Since we tend to live longer now, and
therefore spend more time in retirement,
the old question of how much to
take out from your portfolio is becoming more
and more relevant. Let’s assume a person
accumulated a nice sum of money through
participating in their 401k or other plans at
work. Now it is time to retire. He or she now
has a dilemma: How much to take from my
retirement investments, so that I don’t
deplete the principal? It could also be stated
as: What is the “safe” withdrawal rate from
my accounts, so that I don’t outlive my retirement
assets? Even a couple of hundred dollars
per month could make a tremendous difference
for the retiree. If he or she takes out
a small amount, it may impede their quality of
life. There may be less money available for
travel, medications, house maintenance, or
simply gifts for grandchildren. If the withdrawal
is too aggressive, the person will be
“dipping” into the principal and the portfolio
may not provide comfortable retirement for
too long. Finding the balance has been like
looking for the “golden bullet”.
There are number of financial instruments
that will generate income during your retirement.
Your retirement portfolio may consist
of stocks, bonds, mutual funds or annuities.
Each of these securities will in their own way
contribute to your income needs.
Stocks may pay dividends; bonds and other
fixed income instruments will yield interest.
Money management companies will report
the performance results in the form of “total
return”. Some will print them on the quarterly
statements you are receiving.
Older research suggested that 4% annual
withdrawal was the “safe” systematic withdrawal
rate from retirement accounts.
(Bengen 1994, 96,97). These results were
based on a portfolio of stocks only.
The newest data, recently published by
Jonathan T. Guyton (1) proposes that retirees
may withdraw more, without worrying about
outliving their funds, if the portfolio is properly
allocated. Guyton says that a rate may be
as much as 6% per year. More specifically, a
person has a chance of withdrawing 5.8%
annually from their portfolio for 40 years without
“dipping” into their principal if the portfolio
invests 65% in stocks. The greater the
allocation in stocks, the higher the potential
rate of withdrawal. Guyton’s research suggests
that an 80% allocation in stocks will allow a
retiree to withdraw 6.2% annually over an
extended period of time, without affecting
the account’s balance. Of course, it needs to
be a diversified portfolio containing large, mid
and small company stocks, as well as international
stocks and REITS (real estate investment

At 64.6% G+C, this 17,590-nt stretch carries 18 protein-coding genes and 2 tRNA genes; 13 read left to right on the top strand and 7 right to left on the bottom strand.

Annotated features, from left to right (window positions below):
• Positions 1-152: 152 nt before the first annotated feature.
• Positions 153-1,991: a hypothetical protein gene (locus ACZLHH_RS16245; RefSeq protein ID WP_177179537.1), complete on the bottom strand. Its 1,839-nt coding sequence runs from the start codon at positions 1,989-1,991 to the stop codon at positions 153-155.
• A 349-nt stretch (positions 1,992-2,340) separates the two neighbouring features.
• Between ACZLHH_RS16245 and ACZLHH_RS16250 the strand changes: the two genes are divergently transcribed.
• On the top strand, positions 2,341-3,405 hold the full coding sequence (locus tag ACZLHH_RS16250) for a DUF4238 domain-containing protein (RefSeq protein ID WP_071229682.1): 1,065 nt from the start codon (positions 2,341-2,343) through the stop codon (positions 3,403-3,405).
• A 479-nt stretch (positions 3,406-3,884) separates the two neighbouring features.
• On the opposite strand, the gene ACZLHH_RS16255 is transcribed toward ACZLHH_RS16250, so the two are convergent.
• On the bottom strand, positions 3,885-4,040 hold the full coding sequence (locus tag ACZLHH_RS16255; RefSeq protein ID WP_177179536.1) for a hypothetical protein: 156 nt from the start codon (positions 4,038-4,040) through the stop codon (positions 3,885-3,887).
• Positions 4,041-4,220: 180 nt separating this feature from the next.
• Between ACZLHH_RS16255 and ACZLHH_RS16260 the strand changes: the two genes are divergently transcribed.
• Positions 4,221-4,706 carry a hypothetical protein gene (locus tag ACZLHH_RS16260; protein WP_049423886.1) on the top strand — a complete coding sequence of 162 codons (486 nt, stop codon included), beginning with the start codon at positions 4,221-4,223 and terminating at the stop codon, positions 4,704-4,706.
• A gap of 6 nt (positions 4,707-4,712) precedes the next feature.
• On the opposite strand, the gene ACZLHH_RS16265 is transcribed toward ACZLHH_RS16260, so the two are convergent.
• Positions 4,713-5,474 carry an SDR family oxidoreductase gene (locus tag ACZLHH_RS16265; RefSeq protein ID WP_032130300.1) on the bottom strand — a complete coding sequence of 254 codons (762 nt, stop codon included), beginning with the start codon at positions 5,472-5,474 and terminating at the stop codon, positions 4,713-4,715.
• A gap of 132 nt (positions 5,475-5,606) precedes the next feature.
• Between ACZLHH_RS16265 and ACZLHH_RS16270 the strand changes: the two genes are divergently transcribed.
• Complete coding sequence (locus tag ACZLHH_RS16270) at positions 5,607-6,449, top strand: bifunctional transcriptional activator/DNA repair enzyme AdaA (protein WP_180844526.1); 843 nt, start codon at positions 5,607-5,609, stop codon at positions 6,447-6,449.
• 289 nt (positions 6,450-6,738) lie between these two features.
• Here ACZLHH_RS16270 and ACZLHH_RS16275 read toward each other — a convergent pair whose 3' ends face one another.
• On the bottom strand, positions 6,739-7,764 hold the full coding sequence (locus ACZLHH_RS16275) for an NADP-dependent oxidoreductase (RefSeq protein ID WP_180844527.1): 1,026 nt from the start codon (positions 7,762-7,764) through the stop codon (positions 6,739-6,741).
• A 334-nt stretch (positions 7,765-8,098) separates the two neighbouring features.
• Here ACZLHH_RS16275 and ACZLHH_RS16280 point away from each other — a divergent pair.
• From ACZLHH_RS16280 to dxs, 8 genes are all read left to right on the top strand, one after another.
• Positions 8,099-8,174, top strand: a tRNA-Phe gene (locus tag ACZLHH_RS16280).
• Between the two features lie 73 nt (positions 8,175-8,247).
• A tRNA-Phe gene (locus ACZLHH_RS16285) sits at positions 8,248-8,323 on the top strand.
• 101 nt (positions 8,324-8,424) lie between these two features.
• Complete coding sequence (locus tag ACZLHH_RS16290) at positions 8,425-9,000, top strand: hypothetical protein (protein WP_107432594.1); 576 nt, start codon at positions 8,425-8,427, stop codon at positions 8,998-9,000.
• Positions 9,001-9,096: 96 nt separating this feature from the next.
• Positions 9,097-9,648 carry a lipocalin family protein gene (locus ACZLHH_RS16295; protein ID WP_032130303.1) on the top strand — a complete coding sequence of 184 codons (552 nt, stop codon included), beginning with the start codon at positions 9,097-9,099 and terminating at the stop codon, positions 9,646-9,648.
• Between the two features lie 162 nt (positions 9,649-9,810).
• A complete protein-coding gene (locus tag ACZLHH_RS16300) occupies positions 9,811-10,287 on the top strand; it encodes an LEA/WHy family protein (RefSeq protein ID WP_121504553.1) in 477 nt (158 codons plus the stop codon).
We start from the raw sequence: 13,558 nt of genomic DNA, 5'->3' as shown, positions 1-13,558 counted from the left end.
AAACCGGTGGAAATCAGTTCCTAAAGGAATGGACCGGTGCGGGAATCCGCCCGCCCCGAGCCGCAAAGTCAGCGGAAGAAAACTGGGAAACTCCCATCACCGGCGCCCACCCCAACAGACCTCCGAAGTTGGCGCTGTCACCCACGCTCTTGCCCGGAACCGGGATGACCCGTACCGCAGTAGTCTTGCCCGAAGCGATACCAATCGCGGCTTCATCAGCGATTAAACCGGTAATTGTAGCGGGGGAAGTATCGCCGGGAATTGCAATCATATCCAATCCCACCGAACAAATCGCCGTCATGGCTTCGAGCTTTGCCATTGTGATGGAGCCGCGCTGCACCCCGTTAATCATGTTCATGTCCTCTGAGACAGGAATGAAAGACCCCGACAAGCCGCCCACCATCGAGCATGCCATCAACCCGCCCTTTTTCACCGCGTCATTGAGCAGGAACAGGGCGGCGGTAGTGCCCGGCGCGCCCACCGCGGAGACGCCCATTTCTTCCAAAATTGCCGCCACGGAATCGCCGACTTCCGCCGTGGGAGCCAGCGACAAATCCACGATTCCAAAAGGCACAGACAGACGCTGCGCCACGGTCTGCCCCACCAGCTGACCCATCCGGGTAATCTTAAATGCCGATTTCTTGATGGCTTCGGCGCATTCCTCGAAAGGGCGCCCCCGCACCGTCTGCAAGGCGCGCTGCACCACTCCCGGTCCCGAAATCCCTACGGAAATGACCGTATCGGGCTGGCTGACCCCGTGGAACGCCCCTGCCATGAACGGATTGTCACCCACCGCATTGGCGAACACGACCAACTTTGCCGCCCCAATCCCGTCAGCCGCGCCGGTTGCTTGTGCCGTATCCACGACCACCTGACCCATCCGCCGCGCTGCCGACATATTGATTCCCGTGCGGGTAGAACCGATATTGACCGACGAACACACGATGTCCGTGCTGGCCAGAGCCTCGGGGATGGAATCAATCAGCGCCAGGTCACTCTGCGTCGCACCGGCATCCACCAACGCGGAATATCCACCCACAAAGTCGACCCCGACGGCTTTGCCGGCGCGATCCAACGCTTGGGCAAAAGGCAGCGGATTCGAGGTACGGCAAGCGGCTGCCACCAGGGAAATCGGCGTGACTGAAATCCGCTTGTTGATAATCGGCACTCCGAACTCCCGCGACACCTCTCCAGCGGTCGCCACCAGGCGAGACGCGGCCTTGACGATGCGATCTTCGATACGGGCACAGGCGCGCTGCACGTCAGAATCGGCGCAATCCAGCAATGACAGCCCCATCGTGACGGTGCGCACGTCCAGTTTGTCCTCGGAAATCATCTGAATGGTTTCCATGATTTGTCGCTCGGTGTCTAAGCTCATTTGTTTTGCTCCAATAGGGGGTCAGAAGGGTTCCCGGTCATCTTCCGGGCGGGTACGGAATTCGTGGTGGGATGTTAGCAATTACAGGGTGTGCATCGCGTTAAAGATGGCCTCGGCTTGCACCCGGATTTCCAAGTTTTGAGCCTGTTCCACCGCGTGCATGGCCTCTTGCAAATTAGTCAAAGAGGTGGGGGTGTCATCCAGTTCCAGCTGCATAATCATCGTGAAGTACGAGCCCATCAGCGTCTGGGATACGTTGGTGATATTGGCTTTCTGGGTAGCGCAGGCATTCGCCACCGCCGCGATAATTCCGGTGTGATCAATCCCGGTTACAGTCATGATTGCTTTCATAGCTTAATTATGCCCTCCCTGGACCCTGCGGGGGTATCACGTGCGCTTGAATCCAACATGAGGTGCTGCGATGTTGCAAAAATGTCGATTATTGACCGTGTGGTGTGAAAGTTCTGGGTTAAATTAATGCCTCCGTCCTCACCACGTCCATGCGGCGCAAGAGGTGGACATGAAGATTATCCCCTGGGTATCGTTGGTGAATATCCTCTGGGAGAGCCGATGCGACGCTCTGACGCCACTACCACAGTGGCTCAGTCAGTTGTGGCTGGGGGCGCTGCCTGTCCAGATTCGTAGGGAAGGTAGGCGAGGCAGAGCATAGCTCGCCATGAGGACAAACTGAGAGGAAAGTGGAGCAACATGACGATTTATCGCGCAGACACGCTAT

Other planning techniques were also used in
-selling of assets that have appreciated over
the prior year and now take up larger portion
of the portfolio- than originally designed
-annual withdrawal in January of each year
-deciding which assets to sell or retain (assets
that lost value in the prior year were retained).
Guyton’s results propose that even retirees
may want to keep 65% of their portfolio in
stocks, if they need relatively high income
and want to preserve their capital over time.
Therefore, a $200,000 retirement account
allocated 65% in stocks hypothetically should
pay $967/mo without affecting the principal
over time (using the proposed 5.8% annual
withdrawal rate). What makes the results
more credible is that the researcher used particularly
“stormy” period of time in his
assumptions. They are based on the years
1973-2003. Those years include two separate
stock market crashes, one in 1973-74, and
another in 2000-2002. Let’s also remember
the high inflation in the 70’s.
Each of us has different financial goals, tax situation
and tolerance for risk. I wouldn’t recommend
the 65% or 80% allocation in stocks
to everyone in their retirement portfolio. It
is, however, a good starting point that will
help many planners and their clients in calculating
and projecting the retirement income
(1) Jonathan T. Guyton “Decision Rules and Portfolio
Management for Retirees: Is the Safe Initial Withdrawal
rate Too Safe?” Journal of Financial Planning, October 2004
This Material is not intended to replace the advice of a
qualified attorney, tax adviser, investment professional or
insurance agent. Before making any financial commitment
regarding the issues discussed here, consult with
the appropriate professional.